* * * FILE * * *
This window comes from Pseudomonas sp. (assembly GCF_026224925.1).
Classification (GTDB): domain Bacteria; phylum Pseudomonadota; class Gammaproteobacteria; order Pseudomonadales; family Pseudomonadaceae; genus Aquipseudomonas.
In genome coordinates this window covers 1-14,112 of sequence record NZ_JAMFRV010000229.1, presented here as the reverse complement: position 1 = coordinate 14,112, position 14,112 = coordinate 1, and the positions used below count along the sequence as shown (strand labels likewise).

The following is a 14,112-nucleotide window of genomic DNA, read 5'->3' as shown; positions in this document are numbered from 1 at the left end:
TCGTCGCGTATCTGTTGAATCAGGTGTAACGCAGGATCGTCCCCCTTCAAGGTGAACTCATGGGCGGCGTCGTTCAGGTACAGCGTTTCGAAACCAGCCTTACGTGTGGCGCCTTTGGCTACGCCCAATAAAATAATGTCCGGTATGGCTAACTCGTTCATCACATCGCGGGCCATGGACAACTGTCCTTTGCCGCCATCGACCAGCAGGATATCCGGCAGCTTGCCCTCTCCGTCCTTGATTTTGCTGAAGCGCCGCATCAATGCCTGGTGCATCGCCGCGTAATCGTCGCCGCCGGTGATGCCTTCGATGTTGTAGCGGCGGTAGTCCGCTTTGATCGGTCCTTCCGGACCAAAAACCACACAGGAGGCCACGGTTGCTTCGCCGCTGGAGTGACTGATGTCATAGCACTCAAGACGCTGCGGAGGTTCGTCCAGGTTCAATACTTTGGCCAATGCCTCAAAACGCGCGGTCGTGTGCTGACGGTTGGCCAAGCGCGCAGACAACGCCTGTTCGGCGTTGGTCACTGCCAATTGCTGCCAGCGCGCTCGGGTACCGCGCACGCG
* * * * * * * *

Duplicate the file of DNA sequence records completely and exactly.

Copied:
This window comes from Pseudomonas sp. (assembly GCF_026224925.1).
Classification (GTDB): domain Bacteria; phylum Pseudomonadota; class Gammaproteobacteria; order Pseudomonadales; family Pseudomonadaceae; genus Aquipseudomonas.
In genome coordinates this window covers 1-14,112 of sequence record NZ_JAMFRV010000229.1, presented here as the reverse complement: position 1 = coordinate 14,112, position 14,112 = coordinate 1, and the positions used below count along the sequence as shown (strand labels likewise).

The following is a 14,112-nucleotide window of genomic DNA, read 5'->3' as shown; positions in this document are numbered from 1 at the left end:
TCGTCGCGTATCTGTTGAATCAGGTGTAACGCAGGATCGTCCCCCTTCAAGGTGAACTCATGGGCGGCGTCGTTCAGGTACAGCGTTTCGAAACCAGCCTTACGTGTGGCGCCTTTGGCTACGCCCAATAAAATAATGTCCGGTATGGCTAACTCGTTCATCACATCGCGGGCCATGGACAACTGTCCTTTGCCGCCATCGACCAGCAGGATATCCGGCAGCTTGCCCTCTCCGTCCTTGATTTTGCTGAAGCGCCGCATCAATGCCTGGTGCATCGCCGCGTAATCGTCGCCGCCGGTGATGCCTTCGATGTTGTAGCGGCGGTAGTCCGCTTTGATCGGTCCTTCCGGACCAAAAACCACACAGGAGGCCACGGTTGCTTCGCCGCTGGAGTGACTGATGTCATAGCACTCAAGACGCTGCGGAGGTTCGTCCAGGTTCAATACTTTGGCCAATGCCTCAAAACGCGCGGTCGTGTGCTGACGGTTGGCCAAGCGCGCAGACAACGCCTGTTCGGCGTTGGTCACTGCCAATTGCTGCCAGCGCGCTCGGGTACCGCGCACGCG